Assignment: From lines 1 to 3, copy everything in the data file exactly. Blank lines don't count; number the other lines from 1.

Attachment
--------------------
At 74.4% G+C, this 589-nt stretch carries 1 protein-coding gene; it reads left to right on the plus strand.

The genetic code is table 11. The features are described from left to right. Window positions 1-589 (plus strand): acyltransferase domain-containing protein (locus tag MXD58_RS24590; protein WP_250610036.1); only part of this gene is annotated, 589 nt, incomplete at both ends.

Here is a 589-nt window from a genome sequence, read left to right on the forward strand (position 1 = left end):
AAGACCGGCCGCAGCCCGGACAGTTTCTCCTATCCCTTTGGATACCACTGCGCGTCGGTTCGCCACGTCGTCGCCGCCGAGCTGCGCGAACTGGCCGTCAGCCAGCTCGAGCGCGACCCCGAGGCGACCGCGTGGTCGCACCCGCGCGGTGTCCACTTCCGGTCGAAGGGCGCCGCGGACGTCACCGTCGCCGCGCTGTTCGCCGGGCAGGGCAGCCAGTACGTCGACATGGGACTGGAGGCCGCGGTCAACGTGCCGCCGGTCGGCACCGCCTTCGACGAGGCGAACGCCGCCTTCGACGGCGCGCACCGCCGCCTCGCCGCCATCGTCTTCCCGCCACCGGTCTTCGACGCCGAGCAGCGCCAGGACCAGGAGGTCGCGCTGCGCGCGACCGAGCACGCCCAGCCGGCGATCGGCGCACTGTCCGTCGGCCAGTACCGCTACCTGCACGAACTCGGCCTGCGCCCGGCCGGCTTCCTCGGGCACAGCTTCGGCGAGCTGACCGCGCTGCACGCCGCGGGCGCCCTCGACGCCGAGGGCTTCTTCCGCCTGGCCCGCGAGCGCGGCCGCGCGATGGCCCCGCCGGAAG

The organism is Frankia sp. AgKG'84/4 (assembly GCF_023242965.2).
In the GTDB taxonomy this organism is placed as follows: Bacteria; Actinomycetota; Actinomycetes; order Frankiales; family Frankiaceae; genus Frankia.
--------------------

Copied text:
At 74.4% G+C, this 589-nt stretch carries 1 protein-coding gene; it reads left to right on the plus strand.

The genetic code is table 11. The features are described from left to right. Window positions 1-589 (plus strand): acyltransferase domain-containing protein (locus tag MXD58_RS24590; protein WP_250610036.1); only part of this gene is annotated, 589 nt, incomplete at both ends.

Here is a 589-nt window from a genome sequence, read left to right on the forward strand (position 1 = left end):